I’d Echo that

That Thing’s portfolio write-up of their I’d Echo that campaign for Echo.


Why is 11am + 1 hour == 12:00pm?

I can never remember if noon is 12pm or 12am. I’ve always ascribed this to having grown up in Finland, where we use 24-hour clock. But it’s actually not that unreasonable to be confused, as this brilliant StackExchange answer explains.

I came across this while re-reading Zach Holman’s UTC is enough for everyone, right?.


  • “I have yet to see any problem, however complicated, which, when looked at in the right way did not become still more complicated.” — Poul Anderson. Also (incorrectly) dubbed Anderson’s Law.

  • Software engineering promotions: advice to get to that next level. A nice overview of how to think about promotions. I came across this in my research to define Echo’s principal engineer level.
    “Typically, being promoted up to the senior level is mostly based on gaining skills, demonstrating those, and delivering impact. However, above the senior engineer level, other factors come into play. … For example, your team might be busy shipping small, incremental features, that have little complexity, but decent business value. You almost certainly won’t be promoted beyond the senior level by just doing great work here.”

Three tips on how to persuade people to change their behavior

HBR: How to persuade people to change their behavior.

  1. Highlight a gap — point out where someone might have inconsistencies in “their thoughts and actions, or between what they might recommend for others versus do themselves”
  2. Pose questions — rather than statements (“junk food makes you fat”), pose a question: “do you think junk food is good for you?”
  3. Ask for less
  4. — gradual changes are easier to tolerate

  • Chris Zacharias: A conspiracy to kill IE6. I love this story from the history of the browser wars. The post reminds me of the old blog post by Rands on spotting the culture of a company. As a web developer who lived through years and generations of browsers, I do sometimes wonder if I don’t mourn — at least a little — the obsolescence of all my hard-won knowledge of browser hacks and quirks.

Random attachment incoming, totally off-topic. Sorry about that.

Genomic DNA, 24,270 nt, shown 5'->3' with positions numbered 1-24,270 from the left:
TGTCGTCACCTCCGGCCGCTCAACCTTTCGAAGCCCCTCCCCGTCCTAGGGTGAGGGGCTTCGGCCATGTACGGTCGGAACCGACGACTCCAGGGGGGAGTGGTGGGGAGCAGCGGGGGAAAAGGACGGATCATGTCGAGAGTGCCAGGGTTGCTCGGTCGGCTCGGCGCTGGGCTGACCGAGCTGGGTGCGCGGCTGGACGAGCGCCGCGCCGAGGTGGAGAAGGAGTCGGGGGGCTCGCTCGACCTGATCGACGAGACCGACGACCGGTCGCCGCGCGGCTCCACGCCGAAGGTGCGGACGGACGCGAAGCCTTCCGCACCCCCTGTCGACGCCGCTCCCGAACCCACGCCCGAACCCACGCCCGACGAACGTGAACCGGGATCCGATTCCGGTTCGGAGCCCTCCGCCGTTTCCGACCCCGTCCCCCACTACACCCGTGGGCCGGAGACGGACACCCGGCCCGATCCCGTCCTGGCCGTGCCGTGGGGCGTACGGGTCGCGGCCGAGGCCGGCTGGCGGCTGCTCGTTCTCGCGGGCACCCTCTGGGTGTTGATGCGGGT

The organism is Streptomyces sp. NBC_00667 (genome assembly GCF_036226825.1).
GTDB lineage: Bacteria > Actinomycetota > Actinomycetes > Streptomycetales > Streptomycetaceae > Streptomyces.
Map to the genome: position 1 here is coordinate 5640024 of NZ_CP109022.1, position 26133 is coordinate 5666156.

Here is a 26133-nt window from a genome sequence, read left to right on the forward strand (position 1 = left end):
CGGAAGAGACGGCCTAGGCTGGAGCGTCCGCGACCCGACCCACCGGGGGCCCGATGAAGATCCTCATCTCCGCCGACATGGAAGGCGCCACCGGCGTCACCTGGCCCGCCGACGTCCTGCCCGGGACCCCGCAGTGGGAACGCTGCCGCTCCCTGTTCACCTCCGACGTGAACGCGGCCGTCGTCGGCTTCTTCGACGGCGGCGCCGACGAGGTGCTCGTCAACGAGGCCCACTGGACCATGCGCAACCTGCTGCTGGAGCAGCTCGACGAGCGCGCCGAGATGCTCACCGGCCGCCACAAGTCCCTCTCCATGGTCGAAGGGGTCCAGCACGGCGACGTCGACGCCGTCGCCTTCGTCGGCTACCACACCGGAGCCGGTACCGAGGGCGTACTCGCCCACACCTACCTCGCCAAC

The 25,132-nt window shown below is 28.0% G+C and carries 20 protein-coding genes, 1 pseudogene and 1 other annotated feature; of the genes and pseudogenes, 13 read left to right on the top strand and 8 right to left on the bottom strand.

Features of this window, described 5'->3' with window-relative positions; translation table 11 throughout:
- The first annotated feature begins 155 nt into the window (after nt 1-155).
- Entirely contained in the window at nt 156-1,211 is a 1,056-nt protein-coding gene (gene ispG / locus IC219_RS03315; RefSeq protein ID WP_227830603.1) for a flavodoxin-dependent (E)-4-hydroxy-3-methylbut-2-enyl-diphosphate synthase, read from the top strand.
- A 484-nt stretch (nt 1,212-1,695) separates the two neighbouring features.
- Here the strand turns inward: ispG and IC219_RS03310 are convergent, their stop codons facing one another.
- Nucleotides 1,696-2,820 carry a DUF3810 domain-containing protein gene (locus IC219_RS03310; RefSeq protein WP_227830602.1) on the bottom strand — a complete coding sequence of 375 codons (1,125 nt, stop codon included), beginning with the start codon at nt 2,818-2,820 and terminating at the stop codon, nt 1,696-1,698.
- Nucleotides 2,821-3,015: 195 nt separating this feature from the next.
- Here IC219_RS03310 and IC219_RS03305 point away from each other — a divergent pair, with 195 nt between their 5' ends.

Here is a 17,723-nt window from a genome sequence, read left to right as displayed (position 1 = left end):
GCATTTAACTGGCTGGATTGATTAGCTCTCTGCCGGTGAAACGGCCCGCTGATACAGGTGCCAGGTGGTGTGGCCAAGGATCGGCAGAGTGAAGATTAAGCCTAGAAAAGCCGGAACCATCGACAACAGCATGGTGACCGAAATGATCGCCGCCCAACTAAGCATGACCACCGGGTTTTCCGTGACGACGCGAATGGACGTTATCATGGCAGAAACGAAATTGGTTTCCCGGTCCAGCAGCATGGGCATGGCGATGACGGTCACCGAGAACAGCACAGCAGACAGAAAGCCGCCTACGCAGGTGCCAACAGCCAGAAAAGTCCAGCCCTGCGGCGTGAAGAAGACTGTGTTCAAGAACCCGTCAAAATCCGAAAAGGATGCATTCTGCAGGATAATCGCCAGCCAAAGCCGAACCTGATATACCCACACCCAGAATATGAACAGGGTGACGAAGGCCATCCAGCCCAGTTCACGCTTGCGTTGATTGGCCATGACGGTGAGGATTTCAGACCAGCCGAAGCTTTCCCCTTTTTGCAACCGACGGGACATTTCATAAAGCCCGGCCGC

Meet the health tech apps supporting the NHS during Covid-19

Evening Standard: Meet the health tech apps supporting the NHS during Covid-19.


  • ERP for engineers gives a fascinating overview and history of ERP (enterprise resource planning) and the company that pioneered the industry, SAP. Like the development and adoption of GDS, ERP plays a significant part in the history of computerisation and the field of software engineering.

  • You (probably) don’t need Kubernetes.
    You know those old “Hello world according to programmer skill” jokes that start with printf(“hello, world\n”) for a junior programmer and end with some convoluted Java OOP design pattern solution for senior software architect engineer? This is kind of like that.

  • Will you survive the Tech Drought? Lucas McGregor suggests the lack of access to software engineers now limits businesses more than the lack of funds, and organisations are wasting this precious resource through mismanagement, “anti-work” (supporting legacy code and tech debt), and confusing agility with strategy.

  • pareidolianoun the tendency to interpret vague stimuli as something familiar.

  • Fresh produce, brought to you by robots. The cost of human labor required for indoor hydroponic farms has made their produce infeasibly expensive. Robotics and AI can cut down these costs by 80 percent. More significantly, these farms also use 90 percent less water than outdoor farms, require no arable land and alleviate the need for herbicides and pesticides.
  • Why washing machines are learning to play the harp. “Appliance makers believe more and better chimes, alerts, and jingles make for happier customers. Are they right?” While not the general gist of the article, I wanted to note two points. On the influence that sound can have on us:
    A wealth of studies in consumer psychology attests to the power of sound to affect our decision making. In one famous experiment from the ’90s, British wine shoppers bought five times as many French bottles as German bottles when French accordions played in the store; when an oompah band sounded, German wine outsold the French. Still other studies have suggested that slot-machine noises, often high-pitched and in major keys, can nudge gamblers to keep playing and can even encourage riskier bets.
    But then there’s the tragedy of commons of sound:
    Too many sounds, carefully designed though they may be, runs the risk of turning into an irritant, or worse. Dexter Garcia, a co-founder of Audio UX, pointed me to a 2010 article in The Boston Globe describing “alarm fatigue.” Nurses at Massachusetts General Hospital had become so bombarded by constant alerts, they ignored the critical beeps signaling a dying patient. The problem is pervasive: In a study at Johns Hopkins Hospital, nearly 60,000 alarms were recorded over 12 days—that’s 350 alarms per patient, per day, hammering staff ears.
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